A phenomenon which is commonly seen but not known is the process known as bio-luminescence(glowing plankton), which is a type of light energy produced by a chemical reaction. It’s the production and emission of light and comes from the Greek word ‘bios’ meaning life, and ‘lumen’ meaning light.
Bio-luminescence occurs throughout marine fungi, vertebrates, and invertebrates such as the popular bug, the firefly which uses this process to attract mates by flashing their abdomens. Their larvae use it for an inverse effect, like to repel predators. Deep-sea squid is also known to use bio-luminescence for camouflage into their environmental light.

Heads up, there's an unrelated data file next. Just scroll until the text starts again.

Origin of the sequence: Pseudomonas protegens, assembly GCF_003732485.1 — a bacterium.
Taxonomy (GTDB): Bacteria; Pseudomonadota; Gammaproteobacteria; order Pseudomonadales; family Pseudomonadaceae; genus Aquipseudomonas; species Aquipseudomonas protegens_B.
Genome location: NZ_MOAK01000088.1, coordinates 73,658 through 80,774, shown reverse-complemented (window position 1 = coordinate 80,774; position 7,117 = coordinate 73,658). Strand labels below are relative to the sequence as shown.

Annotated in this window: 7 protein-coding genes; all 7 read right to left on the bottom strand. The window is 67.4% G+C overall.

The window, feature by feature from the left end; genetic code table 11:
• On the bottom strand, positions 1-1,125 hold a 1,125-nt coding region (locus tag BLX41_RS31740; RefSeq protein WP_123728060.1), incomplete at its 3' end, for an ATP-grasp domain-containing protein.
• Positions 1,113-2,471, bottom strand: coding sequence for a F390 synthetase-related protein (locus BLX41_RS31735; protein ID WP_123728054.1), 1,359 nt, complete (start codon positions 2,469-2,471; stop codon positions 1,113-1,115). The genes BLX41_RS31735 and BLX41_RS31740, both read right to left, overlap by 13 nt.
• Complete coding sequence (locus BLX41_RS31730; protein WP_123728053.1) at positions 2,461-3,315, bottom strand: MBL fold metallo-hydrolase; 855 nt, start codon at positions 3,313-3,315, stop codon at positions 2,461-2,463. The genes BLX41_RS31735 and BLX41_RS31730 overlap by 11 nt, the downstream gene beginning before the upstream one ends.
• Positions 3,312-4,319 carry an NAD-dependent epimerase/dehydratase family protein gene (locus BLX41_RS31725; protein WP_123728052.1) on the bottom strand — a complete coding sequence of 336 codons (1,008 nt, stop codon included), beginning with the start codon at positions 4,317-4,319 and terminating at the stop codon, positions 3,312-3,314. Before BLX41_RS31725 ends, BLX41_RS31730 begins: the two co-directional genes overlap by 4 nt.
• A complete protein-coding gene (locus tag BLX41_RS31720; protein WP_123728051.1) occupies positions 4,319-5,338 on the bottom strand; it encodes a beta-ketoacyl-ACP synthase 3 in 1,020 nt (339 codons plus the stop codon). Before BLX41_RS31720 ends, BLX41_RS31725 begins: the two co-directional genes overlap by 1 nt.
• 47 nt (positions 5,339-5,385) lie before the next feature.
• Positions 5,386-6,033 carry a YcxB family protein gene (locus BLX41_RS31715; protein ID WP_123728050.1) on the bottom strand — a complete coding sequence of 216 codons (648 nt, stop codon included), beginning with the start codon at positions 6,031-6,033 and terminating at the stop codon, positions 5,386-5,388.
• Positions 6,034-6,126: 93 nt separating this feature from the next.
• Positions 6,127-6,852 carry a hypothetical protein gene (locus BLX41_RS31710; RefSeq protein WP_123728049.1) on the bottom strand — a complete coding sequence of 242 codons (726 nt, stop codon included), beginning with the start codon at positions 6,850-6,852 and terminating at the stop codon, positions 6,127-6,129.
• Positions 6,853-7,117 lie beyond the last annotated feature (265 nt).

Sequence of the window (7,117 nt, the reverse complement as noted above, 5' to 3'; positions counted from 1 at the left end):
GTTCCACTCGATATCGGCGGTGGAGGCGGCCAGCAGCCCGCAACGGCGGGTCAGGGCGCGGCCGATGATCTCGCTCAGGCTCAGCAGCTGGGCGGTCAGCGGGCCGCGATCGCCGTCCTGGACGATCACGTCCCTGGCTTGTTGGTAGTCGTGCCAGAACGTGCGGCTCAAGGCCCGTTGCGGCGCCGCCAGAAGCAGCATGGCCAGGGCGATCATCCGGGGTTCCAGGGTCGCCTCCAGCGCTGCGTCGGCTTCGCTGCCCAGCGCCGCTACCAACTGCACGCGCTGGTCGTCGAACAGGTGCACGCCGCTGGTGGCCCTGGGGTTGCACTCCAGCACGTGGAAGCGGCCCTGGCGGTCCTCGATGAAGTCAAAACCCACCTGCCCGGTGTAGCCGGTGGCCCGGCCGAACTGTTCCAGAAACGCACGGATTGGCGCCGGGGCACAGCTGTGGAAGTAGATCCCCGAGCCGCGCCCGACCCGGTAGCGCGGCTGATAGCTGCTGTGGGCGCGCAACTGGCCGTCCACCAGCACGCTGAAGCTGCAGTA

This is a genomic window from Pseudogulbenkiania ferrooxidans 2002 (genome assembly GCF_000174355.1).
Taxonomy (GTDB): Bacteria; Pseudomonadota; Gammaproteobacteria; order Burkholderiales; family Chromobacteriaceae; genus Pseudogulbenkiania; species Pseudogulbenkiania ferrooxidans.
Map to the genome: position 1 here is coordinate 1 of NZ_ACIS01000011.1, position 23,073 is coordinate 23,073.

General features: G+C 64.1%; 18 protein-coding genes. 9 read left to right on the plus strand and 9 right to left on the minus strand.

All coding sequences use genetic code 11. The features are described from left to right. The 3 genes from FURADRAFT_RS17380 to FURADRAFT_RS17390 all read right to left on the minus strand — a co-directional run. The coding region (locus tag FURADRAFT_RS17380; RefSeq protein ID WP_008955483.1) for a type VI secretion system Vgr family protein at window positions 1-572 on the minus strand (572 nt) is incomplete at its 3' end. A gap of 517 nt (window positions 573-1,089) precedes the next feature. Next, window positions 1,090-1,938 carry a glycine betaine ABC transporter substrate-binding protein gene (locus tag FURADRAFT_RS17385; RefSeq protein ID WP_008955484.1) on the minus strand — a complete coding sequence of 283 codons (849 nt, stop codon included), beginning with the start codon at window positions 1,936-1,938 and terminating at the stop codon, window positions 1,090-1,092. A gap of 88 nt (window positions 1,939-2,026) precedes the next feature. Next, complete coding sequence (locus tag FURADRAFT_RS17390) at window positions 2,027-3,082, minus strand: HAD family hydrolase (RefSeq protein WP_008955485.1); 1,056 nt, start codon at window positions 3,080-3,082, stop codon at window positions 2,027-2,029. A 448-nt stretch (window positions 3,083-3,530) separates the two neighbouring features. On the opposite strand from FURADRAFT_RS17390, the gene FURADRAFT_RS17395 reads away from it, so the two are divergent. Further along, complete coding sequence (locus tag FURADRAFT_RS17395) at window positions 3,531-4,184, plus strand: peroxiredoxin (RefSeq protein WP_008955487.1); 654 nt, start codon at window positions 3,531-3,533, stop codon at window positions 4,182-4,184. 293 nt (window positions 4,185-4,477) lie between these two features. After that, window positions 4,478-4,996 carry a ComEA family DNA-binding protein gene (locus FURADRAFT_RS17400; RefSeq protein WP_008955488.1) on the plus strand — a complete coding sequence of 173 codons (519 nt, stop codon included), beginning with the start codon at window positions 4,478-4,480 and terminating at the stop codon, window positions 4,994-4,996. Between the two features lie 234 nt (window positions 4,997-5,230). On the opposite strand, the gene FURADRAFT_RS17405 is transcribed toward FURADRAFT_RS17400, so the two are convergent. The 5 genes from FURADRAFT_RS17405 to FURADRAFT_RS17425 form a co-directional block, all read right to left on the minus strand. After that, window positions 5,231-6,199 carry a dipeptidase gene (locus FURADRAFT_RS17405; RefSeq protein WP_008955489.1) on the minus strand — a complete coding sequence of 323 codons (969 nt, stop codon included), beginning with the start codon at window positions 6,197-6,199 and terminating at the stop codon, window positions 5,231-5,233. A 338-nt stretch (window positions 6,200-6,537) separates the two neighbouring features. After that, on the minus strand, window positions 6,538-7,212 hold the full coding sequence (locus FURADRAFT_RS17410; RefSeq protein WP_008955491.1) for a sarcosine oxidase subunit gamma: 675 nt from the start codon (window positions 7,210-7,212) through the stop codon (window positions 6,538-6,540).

While celebrating on his wedding on a windy night in Maldives beach, Taiwanese photographer Will Ho captured what he thought at the time was ‘blue sand’. What he did actually end up stumbling upon was a massive tide of bio-luminescent phytoplankton called Lingulodinium polyedrum.
These tiny organisms emit light under stress, and while the natural phenomenon has been known for some time, scientists just recently discovered what causes their glow. Stress can be attributed to strong wave current, and swimmers or fish stirring up the water. Similar phenomena have been spotted coming from beaches near San Diego, California since 1901, but their water is red due to algae bloom which is known as red tide.